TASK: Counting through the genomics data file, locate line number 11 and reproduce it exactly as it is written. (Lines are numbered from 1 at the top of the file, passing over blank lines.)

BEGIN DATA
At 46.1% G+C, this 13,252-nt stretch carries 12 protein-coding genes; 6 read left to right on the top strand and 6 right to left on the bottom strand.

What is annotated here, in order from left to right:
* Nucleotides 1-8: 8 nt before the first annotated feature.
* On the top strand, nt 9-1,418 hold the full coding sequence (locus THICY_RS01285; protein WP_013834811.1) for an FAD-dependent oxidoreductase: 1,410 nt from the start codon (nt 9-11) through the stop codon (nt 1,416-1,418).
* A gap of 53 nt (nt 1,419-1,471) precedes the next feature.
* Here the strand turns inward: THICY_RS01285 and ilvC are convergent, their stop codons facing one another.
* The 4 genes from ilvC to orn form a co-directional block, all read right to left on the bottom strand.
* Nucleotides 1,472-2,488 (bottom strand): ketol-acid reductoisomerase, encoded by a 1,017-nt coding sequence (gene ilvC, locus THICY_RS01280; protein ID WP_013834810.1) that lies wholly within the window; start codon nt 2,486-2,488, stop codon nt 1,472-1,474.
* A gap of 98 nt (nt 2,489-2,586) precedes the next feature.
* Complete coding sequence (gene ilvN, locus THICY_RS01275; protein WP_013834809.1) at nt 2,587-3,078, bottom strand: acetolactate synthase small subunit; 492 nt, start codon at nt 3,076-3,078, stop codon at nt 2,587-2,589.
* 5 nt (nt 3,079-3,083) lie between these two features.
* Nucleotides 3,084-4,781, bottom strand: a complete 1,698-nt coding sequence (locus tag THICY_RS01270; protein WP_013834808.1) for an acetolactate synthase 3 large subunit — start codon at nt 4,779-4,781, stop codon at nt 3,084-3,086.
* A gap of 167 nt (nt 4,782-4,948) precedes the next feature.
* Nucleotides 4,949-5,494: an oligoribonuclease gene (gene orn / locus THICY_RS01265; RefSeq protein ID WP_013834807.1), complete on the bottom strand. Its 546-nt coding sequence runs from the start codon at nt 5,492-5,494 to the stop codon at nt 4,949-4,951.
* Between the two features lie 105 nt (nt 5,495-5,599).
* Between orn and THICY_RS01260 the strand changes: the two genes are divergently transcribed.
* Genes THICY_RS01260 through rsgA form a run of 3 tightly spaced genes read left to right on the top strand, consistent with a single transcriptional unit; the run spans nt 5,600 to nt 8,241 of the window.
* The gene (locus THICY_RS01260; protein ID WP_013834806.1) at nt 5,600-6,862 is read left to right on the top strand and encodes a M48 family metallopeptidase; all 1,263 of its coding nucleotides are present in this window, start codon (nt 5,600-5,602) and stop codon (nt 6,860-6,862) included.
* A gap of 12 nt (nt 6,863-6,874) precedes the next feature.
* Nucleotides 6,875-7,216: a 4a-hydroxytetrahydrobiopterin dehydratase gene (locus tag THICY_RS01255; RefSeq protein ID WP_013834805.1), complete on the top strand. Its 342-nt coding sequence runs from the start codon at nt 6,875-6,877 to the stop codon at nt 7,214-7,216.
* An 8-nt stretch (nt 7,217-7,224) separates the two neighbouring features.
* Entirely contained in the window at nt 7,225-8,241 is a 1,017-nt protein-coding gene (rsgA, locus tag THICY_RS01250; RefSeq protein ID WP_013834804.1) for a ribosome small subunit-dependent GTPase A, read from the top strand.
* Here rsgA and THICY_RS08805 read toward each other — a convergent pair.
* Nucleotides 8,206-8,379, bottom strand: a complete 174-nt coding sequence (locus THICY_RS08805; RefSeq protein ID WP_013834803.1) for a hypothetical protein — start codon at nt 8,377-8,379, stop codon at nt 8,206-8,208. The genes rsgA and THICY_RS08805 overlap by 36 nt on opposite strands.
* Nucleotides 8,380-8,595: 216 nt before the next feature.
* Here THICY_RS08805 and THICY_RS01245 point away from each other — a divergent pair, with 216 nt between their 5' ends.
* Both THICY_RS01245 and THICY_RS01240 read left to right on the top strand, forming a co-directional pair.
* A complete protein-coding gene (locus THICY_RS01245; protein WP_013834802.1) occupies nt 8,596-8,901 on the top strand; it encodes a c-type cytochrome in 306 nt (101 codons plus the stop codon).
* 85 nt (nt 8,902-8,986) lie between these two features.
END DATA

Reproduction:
* 5 nt (nt 3,079-3,083) lie between these two features.